A Close Look at the History of Carpets
Carpets are instrumental in decorating interior spaces in homes, offices, and business premises. In a bid to meet the diverse clientele needs, they are made in a wide array of colours, sizes, and designs. Thanks to advancement in technology and increased internet access across the globe, it is possible to purchase a quality carpet at an affordable price from the comfort of your home.
Have you ever wondered when and who made the first carpets? Here is a brief overview that will give you a deeper perspective of that natural or synthetic carpet that you have been using for decades to enhance the interior decoration of your home.
History of Carpets
Carpets have been manufactured and used as home furnishings for centuries. Over the years, they have evolved from simple floor covering that used to protect the ancestors from the cold to prestigious possessions of noblemen who perceived them as symbols wealth, distinction, and prestige.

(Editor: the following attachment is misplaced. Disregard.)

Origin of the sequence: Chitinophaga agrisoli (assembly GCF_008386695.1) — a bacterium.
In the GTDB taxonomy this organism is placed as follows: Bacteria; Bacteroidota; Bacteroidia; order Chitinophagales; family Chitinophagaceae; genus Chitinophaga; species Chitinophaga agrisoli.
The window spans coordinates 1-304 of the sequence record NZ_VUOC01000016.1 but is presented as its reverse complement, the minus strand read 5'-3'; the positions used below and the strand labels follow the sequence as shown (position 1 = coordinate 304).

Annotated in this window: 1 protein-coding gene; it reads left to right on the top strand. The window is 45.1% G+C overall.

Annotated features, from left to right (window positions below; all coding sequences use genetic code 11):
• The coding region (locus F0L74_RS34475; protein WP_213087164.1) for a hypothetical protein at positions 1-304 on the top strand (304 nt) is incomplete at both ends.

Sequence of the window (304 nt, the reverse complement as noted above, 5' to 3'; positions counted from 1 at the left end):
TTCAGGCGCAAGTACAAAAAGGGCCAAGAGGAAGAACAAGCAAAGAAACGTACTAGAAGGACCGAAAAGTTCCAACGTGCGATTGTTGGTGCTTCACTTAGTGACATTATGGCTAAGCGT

The first carpets were hand-made using locally available materials such as sisal and wool. Plain weaving and knotting were the two original techniques that were used to make the carpets. In the 18th century, the mechanization era in Europe redefined the process of making the carpets.
By using new weaving and knotting machines, manufacturing companies were able to reduce the operating costs as well as increase production. This turn of events increased the demand for carpets in North America and Europe. Nonetheless, hand knotted rugs and carpets were still being produced but on a small scale to serve customers who want luxurious and unique pieces.
From the 18th century to the 20th century, the floor covering industry was flooded with three types of soft floor covering namely:
• Hand knotted mats and rugs
• Carpets woven on power looms
• Hand hooked household rugs
In the early 1950s, machine tufted carpeting technique was discovered and spread like bush fire all over Europe. This innovation influenced the carpet production industry positively. The carpet tufting machines enabled manufacturing companies to increase their production as well as enhance the value of their products, as they were more efficient and reliable than the previous machines.
The rapidly expanding market led to the establishment of carpet manufacturing companies in Belgium and Canada in the 1970s. The emergence of advanced carpet production technology resulted in the replacement of traditional spun yarns with bulked continuous filament (BCF) yarns. Since then, new tufting machines that operate at 2000 cycles per minute have being developed to speed up the production process and meet the increase in demand for quality and affordable carpets.